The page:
Any nephrology fellow running the Consult Service will rapidly realize that heart failure and renal failure often go hand in hand, earning the moniker “cardiorenal syndrome.” The thought here is that decreased forward flow from pump failure results in renal hypoperfusion and a resultant decrease in the GFR.
The most joyous moments in the treatment of cardiorenal syndrome–and unfortunately this does not happen as often as we would like–are when a patient’s creatinine starts decreasing WHILE the patient is getting diuresed.
How to explain this phenomenon of decreasing Cr with diuresis? One potential explanation would be that the patient is being brought onto a more favorable portion of the Frank-Starling curve (above) by fluid removal, thereby allowing increased cardiac output and increased renal perfusion.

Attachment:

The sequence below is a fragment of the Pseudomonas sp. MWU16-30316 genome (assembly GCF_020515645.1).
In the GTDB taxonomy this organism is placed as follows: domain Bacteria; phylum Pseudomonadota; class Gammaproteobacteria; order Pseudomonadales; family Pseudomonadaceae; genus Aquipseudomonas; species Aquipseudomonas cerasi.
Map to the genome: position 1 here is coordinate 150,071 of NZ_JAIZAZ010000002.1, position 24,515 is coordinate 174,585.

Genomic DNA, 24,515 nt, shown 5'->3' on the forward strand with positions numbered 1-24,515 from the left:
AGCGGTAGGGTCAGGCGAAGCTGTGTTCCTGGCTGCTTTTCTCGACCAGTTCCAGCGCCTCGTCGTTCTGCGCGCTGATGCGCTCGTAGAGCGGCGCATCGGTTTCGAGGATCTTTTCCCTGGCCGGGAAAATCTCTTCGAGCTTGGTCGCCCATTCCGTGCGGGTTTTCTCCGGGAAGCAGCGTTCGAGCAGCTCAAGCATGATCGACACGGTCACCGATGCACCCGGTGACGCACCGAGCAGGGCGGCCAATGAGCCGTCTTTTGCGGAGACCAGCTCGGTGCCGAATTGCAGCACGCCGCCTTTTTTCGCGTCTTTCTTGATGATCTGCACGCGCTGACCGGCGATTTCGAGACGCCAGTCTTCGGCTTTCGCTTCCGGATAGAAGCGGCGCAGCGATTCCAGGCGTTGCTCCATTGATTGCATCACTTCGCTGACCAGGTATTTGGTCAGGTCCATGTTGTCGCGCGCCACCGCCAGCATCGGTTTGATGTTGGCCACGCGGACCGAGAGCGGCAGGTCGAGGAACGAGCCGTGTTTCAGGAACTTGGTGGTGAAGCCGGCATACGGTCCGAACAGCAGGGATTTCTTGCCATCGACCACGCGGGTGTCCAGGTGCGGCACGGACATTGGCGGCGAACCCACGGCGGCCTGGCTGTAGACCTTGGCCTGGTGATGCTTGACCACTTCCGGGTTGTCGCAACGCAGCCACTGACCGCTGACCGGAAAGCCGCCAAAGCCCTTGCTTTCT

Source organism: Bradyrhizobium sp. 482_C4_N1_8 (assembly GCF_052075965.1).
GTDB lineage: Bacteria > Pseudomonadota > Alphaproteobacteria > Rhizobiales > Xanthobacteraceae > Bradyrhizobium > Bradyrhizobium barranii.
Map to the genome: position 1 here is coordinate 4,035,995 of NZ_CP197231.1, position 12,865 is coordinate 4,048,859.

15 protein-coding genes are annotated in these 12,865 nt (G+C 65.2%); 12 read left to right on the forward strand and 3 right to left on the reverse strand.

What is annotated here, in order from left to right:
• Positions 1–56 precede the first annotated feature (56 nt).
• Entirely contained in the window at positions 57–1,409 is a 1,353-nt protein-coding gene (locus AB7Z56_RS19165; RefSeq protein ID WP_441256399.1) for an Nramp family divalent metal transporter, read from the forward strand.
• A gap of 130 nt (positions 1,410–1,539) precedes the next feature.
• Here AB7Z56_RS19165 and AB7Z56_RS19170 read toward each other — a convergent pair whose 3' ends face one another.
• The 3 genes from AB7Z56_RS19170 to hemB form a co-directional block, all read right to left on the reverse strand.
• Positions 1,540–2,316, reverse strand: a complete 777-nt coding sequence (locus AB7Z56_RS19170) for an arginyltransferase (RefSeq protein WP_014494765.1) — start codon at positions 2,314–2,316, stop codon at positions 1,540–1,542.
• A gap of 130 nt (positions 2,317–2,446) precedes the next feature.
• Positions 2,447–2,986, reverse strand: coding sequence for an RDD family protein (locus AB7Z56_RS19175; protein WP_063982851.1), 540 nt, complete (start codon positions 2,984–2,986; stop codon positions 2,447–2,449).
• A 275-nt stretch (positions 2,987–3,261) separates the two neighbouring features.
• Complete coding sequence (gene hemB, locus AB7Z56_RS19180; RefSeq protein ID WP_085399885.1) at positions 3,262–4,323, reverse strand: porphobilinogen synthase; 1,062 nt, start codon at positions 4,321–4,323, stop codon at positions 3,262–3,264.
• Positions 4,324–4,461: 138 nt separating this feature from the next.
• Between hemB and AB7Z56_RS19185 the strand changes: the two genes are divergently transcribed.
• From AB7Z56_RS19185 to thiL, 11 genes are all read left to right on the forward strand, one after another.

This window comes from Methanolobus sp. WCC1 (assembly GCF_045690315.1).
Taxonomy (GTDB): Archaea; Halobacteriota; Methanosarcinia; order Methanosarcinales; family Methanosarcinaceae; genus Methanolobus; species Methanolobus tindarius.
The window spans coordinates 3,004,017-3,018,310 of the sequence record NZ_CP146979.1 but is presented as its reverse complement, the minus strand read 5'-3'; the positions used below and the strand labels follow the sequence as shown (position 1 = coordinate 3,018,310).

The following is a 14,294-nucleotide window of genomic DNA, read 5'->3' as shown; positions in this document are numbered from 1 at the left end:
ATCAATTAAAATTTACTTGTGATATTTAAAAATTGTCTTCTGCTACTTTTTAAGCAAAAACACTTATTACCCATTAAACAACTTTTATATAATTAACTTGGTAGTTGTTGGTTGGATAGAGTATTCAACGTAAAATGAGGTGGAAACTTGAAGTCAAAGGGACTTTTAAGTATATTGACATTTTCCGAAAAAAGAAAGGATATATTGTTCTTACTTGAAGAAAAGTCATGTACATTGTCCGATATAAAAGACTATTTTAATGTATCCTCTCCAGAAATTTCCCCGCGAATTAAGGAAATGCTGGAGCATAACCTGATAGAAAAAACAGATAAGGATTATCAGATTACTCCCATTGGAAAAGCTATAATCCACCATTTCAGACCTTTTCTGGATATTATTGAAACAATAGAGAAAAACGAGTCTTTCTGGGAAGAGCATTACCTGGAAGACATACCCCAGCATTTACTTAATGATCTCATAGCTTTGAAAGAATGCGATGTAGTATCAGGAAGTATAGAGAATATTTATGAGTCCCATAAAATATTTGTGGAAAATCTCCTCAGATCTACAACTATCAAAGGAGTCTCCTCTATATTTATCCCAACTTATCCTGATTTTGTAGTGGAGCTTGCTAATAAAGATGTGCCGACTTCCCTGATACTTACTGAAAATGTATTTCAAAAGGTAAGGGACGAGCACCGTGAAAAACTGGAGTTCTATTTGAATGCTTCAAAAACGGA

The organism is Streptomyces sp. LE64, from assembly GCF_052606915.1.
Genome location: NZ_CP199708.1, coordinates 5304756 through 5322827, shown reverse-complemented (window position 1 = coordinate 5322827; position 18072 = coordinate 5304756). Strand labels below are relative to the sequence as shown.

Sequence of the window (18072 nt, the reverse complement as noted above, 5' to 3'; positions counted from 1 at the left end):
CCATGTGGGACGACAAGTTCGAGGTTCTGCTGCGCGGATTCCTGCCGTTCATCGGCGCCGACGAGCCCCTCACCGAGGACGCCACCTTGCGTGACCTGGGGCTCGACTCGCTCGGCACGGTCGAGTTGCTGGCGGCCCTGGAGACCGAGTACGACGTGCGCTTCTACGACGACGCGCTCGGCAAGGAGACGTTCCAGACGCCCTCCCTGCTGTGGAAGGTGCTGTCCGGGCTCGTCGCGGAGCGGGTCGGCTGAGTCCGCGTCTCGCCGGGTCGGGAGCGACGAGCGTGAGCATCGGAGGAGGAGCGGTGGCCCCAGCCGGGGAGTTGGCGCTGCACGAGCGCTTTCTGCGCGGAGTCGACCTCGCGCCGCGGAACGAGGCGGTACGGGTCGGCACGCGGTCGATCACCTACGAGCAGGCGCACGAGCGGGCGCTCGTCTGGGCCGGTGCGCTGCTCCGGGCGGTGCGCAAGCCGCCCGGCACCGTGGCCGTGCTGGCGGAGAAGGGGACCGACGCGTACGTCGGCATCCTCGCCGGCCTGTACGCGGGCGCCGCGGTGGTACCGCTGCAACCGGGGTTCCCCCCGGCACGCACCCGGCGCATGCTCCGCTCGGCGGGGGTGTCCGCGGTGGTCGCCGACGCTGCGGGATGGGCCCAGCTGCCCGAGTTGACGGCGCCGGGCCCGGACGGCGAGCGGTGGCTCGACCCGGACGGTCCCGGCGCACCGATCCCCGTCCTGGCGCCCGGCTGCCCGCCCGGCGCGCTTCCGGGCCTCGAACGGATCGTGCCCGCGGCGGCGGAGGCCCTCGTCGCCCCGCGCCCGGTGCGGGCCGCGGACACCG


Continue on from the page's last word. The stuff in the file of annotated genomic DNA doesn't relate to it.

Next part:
However, according to many cardiologists (and according to the figure above), the Starling curve actually plateaus–there is no “downswing” with very high filling pressures. An alternative explanation for decreasing Cr during diuresis is that the high CVP during severe CHF results in a back-transduction of pressure through the glomerulus, thereby decreasing GFR. Reducing the CVP (e.g. with diuresis) would then result in an improved GFR.